This survivor-led report contains relevant possible actions to support children who are 'off-radar' (unknown to any statutory services) during and post pandemic 'lockdown' periods. It provides an initial collation and thematic analysis of the results of a survivor-led and rapid-response survey. This was targeted at people who had experience of being abused as children whilst unknown to safeguarding or support services, in order to capture the wisdom of lived experience regarding what practical actions may help reach this population. Actions and recommendations cover a range of topics and thematic areas, which are grouped into the settings to which they apply. These include: schools, nurseries, and childcare; other statutory services; youth organisations and other voluntary agencies and services that work with young people; government and national and international agencies; communities and families. The report suggests that the overwhelming consensus is that there is a need for a major awareness-raising and information campaign using TV/media and a variety of social and other media; and to develop ways to ensure children and young people can communicate with those who can help, including apps, a free phone helpline and web-based links.

Last updated on hub: 17 June 2020

The impact of the coronavirus pandemic on child welfare: domestic abuse

National Society for the Prevention of Cruelty to Children

This briefing uses insight from NSPCC helpline contacts and Childline counselling sessions to highlight the impact of domestic abuse on children and young people during the coronavirus pandemic. Domestic abuse is any type of controlling, bullying, threatening or violent behaviour between people who are, or have been, in a relationship. Between 23 March and 17 May 2020 the NSPCC helpline received 1,500 contacts from adults worried about the impact of domestic abuse on children, and Childline delivered over 500 counselling sessions to children and young people who were worried about domestic abuse. The key themes of these contacts include: reduced access to support networks; and lockdown bringing domestic abuse into sharp focus – making it harder to speak out, making it more difficult to leave, drinking during lockdown, exploiting fears about the coronavirus, young people worried about other family members.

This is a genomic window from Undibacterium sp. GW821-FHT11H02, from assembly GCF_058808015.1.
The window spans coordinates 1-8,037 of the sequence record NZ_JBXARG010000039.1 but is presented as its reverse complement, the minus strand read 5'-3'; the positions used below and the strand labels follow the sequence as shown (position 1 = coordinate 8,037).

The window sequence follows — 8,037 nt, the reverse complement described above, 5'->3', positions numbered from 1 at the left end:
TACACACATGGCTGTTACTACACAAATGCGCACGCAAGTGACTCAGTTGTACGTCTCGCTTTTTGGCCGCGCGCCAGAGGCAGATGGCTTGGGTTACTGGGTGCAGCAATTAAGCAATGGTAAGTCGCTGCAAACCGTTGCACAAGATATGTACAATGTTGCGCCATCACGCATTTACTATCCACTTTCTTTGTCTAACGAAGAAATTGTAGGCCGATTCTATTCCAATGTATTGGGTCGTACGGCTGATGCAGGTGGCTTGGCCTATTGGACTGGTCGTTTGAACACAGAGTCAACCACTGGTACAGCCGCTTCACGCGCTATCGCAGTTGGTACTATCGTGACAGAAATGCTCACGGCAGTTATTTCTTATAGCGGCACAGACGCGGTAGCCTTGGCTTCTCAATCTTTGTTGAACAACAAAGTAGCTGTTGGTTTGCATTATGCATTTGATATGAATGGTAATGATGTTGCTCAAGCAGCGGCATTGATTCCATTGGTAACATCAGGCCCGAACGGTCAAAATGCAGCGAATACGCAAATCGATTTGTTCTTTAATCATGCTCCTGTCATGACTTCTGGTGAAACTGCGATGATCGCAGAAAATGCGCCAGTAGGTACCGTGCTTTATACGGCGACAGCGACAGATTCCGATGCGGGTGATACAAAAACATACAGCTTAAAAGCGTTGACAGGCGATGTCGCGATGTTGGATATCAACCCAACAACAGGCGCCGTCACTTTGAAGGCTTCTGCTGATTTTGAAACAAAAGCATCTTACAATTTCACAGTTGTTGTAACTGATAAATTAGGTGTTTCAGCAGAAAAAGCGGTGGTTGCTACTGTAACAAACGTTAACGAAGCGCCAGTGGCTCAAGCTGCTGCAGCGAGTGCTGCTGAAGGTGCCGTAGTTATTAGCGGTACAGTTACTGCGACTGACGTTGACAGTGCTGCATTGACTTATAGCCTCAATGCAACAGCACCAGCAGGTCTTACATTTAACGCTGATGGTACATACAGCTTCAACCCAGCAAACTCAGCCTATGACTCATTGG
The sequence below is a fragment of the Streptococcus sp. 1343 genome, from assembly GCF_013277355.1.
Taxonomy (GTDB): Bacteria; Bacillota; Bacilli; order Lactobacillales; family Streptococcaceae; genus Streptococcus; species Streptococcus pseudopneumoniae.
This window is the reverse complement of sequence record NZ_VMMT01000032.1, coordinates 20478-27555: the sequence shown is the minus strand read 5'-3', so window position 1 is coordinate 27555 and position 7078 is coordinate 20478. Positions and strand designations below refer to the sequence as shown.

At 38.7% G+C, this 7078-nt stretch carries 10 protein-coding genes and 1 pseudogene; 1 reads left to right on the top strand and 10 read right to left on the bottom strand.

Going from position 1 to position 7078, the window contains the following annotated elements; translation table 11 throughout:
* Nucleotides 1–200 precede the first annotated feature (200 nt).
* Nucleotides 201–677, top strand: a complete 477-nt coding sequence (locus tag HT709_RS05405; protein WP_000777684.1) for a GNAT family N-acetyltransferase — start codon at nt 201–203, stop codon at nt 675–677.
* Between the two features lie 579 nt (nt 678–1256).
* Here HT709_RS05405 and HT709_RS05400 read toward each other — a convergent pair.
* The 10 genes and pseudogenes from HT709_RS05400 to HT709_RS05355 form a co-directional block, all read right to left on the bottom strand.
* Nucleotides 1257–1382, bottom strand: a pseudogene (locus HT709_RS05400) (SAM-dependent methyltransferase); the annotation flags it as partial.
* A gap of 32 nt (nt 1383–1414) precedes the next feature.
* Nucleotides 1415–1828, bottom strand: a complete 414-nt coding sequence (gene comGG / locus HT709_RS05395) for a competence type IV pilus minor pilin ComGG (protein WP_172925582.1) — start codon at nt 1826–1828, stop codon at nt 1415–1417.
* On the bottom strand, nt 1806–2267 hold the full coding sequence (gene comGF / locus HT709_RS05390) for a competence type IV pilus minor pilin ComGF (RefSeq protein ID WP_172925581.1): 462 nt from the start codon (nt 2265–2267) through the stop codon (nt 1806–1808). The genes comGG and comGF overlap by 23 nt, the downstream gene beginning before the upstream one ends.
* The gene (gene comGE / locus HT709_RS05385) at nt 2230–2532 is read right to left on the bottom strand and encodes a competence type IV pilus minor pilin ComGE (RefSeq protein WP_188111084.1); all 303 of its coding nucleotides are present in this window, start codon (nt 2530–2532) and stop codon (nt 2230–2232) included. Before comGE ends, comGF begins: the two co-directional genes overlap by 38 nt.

Last updated on hub: 16 June 2020

Learn on the go podcasts for social workers

Podcast series where the latest research, theories and practice issues, and look at what they mean for social workers are discussed. Recent episodes cover topics relevant to the pandemic including safeguarding, remote supervision, The Coronavirus Act and Care Act easements, loneliness and isolation, self care and domestic abuse.

Last updated on hub: 09 June 2020